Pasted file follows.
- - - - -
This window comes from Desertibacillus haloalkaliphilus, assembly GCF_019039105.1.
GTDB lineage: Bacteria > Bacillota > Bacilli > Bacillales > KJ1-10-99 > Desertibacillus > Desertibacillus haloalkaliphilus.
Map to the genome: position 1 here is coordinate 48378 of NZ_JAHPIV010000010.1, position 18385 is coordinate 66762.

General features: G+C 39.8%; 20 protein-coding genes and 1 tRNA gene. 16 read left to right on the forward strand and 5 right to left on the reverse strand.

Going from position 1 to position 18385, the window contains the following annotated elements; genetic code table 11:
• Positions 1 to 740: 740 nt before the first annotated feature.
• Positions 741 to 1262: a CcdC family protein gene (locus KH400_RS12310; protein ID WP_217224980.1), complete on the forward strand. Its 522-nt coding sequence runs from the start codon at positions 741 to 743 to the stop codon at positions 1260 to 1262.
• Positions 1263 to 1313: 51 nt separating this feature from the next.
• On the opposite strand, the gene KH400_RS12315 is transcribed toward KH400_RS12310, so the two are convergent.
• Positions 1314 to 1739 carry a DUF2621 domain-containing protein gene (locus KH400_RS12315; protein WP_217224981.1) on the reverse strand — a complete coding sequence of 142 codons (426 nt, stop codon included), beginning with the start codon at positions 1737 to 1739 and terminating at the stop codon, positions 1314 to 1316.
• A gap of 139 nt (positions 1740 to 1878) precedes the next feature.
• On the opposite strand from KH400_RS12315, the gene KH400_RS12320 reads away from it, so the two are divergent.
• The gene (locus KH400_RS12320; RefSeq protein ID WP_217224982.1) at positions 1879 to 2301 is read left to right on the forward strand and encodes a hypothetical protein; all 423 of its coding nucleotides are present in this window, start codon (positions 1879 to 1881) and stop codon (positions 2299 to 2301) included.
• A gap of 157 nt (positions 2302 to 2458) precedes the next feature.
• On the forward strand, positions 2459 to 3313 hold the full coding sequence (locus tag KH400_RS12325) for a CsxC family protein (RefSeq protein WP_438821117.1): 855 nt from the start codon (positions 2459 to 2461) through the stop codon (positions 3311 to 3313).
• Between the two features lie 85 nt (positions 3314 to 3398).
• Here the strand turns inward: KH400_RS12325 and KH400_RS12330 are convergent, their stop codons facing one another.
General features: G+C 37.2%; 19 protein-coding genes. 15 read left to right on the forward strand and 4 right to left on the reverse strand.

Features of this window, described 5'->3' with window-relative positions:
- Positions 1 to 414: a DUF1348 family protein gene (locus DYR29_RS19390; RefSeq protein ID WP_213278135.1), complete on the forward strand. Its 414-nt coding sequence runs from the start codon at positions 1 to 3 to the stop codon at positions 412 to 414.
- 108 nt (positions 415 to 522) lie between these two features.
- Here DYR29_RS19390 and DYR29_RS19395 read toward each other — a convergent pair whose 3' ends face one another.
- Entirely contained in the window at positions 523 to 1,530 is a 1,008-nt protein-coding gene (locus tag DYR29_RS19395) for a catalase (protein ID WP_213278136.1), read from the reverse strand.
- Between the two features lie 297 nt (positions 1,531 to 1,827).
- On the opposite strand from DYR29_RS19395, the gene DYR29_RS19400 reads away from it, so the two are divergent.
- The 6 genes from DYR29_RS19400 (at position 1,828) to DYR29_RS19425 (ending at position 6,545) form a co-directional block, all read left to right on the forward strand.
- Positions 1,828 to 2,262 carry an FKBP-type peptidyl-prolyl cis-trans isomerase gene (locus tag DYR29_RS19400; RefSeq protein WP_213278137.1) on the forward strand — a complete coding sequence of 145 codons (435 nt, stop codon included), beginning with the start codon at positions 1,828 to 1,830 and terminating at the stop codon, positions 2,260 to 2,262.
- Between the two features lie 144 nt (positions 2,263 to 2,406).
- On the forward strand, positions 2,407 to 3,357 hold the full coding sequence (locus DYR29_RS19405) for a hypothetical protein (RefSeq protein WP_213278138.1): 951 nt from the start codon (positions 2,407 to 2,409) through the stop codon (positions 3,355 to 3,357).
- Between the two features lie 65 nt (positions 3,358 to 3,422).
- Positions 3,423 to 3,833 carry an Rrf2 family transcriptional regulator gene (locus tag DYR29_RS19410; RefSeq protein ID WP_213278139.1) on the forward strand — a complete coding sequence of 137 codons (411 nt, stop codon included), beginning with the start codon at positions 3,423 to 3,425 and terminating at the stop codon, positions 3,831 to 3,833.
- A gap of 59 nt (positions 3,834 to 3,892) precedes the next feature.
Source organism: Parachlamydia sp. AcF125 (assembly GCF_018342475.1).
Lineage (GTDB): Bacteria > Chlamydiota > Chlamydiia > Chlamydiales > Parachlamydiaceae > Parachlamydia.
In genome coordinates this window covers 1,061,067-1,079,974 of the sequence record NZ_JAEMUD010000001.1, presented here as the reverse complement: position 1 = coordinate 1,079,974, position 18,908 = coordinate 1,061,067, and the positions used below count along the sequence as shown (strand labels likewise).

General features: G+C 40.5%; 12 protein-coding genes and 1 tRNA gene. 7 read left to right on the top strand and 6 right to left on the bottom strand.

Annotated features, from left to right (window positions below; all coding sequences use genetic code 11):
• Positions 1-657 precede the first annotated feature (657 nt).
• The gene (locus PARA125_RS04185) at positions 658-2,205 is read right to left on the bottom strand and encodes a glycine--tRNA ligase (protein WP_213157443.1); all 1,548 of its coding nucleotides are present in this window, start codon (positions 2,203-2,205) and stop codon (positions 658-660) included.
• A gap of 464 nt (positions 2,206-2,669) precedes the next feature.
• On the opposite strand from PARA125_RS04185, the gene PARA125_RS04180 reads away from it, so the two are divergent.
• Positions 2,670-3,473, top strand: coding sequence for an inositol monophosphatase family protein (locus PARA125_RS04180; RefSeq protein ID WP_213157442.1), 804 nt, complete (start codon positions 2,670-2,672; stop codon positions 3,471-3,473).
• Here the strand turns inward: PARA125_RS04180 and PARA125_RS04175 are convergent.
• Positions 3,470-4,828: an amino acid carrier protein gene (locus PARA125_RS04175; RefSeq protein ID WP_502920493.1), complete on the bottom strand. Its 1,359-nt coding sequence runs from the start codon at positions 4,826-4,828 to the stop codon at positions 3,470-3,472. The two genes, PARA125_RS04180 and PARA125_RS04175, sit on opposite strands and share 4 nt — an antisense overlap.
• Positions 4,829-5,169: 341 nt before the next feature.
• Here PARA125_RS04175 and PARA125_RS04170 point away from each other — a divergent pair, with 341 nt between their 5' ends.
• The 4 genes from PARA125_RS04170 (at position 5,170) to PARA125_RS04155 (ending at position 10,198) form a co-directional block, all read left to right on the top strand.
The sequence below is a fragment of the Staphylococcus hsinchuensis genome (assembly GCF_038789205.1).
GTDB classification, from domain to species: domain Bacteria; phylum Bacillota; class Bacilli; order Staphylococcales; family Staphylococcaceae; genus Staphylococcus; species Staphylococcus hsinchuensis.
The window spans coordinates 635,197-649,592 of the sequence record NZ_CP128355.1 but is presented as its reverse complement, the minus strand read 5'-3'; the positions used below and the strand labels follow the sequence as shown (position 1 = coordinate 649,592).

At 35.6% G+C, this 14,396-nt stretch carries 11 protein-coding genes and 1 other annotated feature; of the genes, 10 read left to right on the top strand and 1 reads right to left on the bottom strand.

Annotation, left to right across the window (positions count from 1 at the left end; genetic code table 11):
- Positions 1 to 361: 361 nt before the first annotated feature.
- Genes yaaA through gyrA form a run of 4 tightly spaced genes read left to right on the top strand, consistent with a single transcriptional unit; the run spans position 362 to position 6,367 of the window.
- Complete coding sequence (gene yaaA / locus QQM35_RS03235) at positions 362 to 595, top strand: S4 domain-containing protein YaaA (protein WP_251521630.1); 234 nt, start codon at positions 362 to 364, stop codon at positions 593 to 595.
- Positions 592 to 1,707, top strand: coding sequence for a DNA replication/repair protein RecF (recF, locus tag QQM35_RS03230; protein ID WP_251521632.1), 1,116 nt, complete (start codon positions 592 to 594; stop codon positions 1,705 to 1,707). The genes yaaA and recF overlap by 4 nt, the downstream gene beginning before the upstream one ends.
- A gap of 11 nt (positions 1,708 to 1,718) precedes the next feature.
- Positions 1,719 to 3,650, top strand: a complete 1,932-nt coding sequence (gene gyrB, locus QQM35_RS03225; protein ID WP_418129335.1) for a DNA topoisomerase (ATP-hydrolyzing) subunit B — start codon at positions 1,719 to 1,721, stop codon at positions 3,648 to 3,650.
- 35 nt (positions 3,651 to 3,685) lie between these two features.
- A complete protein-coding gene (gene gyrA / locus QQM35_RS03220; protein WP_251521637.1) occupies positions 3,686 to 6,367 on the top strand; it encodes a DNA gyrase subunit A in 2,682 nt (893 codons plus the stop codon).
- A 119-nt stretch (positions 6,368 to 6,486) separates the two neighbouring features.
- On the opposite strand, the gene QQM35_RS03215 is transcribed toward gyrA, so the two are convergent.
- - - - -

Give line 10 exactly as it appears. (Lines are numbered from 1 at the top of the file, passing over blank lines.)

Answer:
• Positions 1314 to 1739 carry a DUF2621 domain-containing protein gene (locus KH400_RS12315; protein WP_217224981.1) on the reverse strand — a complete coding sequence of 142 codons (426 nt, stop codon included), beginning with the start codon at positions 1737 to 1739 and terminating at the stop codon, positions 1314 to 1316.